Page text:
by Don Irving, Artisan Golf
In talking with many of my customers, I have realized that there is still a lot of confusion and misunderstanding when it comes to the differences between cast irons and forged irons. In this article, I would like to explore the essential differences as well as the benefits and shortcomings of both.
Firstly, the main difference between cast and forged irons is the actual process of manufacturing. With cast irons, the manufacturing process is called the “investment casting” or “lost wax” process. In this process, a wax model of the club head is made and then this model is coated with a ceramic mixture. Once the ceramic mixture is hard the internal geometry of the ceramic is now exactly like the club head model. The wax is then melted out of the ceramic mold and is replaced by a molten metal. The metal is cooled, the ceramic is broken and what remains is a perfectly shaped golf club head that does not require a lot more labour or attention before it is ready to be assembled to a shaft.
There is no restriction as to what type of metal can be used. In the early days of investment casting, a grade of steel called 17/4 stainless steel was used which when hardened was extremely hard and brittle. This steel is a bit on the harsh side when not hit exactly on the sweet spot, and from a club-maker’s point of view, it is not user friendly since it is very difficult to bend more than 1 or 2 degrees. Beyond this, breakage is a possibility. However, in recent years, many stainless steel alloys have been developed along with a soft casting process that yields club heads, which are hard but are bendable with some as much as 5 degrees, making custom fitting of cast clubs for loft and lie much easier.
So, now let us look at the process for forged clubs. Then we will do a comparison of forged versus cast. In the forged process, a solid billet of steel is used. The steel billet is heated to very high temperatures, put in a press and is then hammered into shape with several tons of pressure. This process can be repeated several times before the head is ready for finishing. It is at this point that there is a big difference between cast and forged. With the cast process, at this point the head is virtually ready to be assembled. There is not very much additional work to be performed on it. In the forged process, the head has to go through a grinding, buffing and detailing process before it is ready to be shafted. This part of the process requires very skilled craftsmen and is extremely labor intensive. The cost of labor is the main reason why forged clubs are much more expensive. There are a few smaller foundries in Japan that are still producing totally hand forged heads, and they are the priciest heads available. They produce beautiful heads. They are of top quality but you pay a premium price for them.
So, how do forged clubs and cast clubs compare in quality? Let me first say that when done in top tier foundries both cast and forged are both of high quality. The main difference in the two methods is this: in a cast process, there can be small air bubbles that are created in the process and when cool turn into tiny voids, whereas in forged clubs this does not occur, the metal is solid throughout. If you are a visual person, think of it this way: the molecular structure of a cast head is like a jar of marbles (beads) whereas with a forged head it is like a jar of fine sand, much denser. But does this affect the playability? In a word, “no”. For some players it is all about the feel. For lovers of forged clubs, the impact feels and sounds more solid. For the average golfer, I do not think they would feel any difference at all.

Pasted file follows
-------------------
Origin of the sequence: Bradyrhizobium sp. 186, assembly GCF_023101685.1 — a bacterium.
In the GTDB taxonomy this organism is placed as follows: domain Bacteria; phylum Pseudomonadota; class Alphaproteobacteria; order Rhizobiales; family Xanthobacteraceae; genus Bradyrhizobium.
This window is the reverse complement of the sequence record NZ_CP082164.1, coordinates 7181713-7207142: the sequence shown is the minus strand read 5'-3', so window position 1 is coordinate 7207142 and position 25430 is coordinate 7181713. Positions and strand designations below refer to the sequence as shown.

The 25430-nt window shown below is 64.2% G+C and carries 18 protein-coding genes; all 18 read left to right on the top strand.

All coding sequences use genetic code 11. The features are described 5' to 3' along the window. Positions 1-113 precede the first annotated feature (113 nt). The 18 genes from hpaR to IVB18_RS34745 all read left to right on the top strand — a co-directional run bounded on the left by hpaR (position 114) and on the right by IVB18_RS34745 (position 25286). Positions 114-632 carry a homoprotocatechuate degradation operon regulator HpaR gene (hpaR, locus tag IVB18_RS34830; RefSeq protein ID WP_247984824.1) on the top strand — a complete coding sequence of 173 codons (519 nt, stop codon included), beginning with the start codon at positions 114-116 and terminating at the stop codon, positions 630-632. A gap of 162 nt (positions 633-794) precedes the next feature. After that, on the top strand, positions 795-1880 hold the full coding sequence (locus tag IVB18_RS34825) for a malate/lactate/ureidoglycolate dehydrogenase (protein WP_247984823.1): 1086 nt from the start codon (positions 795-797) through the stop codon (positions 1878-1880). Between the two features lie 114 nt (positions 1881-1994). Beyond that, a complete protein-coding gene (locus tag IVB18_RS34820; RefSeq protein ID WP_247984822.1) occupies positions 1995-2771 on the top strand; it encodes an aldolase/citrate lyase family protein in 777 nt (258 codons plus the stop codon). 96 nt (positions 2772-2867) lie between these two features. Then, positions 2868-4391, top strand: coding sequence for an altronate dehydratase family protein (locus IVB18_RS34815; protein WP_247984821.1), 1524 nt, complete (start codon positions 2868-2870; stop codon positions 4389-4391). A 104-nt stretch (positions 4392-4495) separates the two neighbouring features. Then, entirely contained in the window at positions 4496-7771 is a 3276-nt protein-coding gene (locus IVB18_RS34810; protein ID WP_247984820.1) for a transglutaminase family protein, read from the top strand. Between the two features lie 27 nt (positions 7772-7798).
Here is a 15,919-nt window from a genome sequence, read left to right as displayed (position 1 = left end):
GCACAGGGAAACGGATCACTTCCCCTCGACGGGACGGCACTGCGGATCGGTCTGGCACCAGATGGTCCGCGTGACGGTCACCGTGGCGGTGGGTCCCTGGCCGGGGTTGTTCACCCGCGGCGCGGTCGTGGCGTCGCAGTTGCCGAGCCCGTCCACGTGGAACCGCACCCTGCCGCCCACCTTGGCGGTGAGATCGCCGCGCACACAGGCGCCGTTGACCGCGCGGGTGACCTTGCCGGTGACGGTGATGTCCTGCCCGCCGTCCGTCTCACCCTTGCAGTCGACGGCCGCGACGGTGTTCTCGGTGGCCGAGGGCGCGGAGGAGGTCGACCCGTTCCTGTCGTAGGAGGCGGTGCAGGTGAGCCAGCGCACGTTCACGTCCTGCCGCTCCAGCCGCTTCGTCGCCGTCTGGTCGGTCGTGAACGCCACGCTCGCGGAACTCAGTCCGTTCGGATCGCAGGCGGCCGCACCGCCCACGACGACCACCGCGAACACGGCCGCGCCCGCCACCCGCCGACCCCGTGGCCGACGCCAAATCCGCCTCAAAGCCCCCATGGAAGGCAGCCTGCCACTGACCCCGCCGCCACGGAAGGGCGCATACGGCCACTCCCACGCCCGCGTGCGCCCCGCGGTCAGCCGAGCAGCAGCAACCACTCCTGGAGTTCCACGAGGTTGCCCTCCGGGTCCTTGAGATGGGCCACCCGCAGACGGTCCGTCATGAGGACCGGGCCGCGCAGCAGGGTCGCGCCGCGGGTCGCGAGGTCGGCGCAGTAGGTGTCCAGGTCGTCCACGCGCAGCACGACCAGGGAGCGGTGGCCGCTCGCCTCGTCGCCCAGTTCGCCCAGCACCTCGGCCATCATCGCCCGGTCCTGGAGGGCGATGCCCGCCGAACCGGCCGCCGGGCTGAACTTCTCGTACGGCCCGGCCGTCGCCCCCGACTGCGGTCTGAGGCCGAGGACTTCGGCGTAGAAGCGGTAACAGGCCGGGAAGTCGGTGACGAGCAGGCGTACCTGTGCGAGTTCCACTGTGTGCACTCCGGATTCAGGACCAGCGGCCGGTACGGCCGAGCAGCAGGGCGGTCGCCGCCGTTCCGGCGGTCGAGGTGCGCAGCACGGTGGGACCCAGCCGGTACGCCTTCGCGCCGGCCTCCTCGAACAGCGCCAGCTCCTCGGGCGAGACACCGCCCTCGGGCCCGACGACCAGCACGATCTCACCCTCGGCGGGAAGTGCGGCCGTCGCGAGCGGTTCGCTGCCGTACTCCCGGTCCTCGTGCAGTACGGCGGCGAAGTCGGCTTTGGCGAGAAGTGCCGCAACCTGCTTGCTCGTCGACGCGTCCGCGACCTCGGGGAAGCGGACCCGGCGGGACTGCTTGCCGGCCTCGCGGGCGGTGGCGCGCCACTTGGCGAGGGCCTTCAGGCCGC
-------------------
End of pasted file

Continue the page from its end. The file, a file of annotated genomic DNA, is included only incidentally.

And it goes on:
Now let us look at clubhead design. There is still the misconception that forged heads equate with blades. This was so in the past, but today there are many heads available that are considered game improvement irons. These clubs have cavity backs and great perimeter weighting, for those who want the feel of forged but the forgiveness of a cast iron. Many heads are forged first and then go through a milling process to achieve game improvement. These heads are generally referred to as forged/milled and are less expensive than a true hand forged clubhead. The advantage that cast heads have over forged heads is in the level of design possibilities. In the cast process, there is really no limitation on design. In forged clubs, there are limitations. I doubt we will ever see a forged head with a huge undercut cavity and extra wide sole. The cost would be prohibitive as the labor to produce this would be exorbitant.
One instance where forged clubs might be a necessary option is when it is determined in the fitting process that the golfers set up or his general swing characteristics require that the lie angles be markedly upright or flat, more than 2-3 degrees. In these cases, the majority of cast clubs will not bend enough to achieve the correct lie angle. In this case, a forged head would be necessary.
I hope this article has helped clear up some of the confusion around cast/forged heads. The main point I would like people to remember is that forged clubs are not just for the scratch golfer. There are forged or forged-milled clubs that are designed to benefit a 20+ handicapper. So, if you want to play a forged club, you can be sure there is one that will fit your swing. It should also be mentioned that many low handicap players play with cast irons. This is even true on the Tour. They do not all play with forged clubs. Whatever your preference, cast or forged , contact a qualified professional fitter and start benefiting from the best clubs you will ever own.
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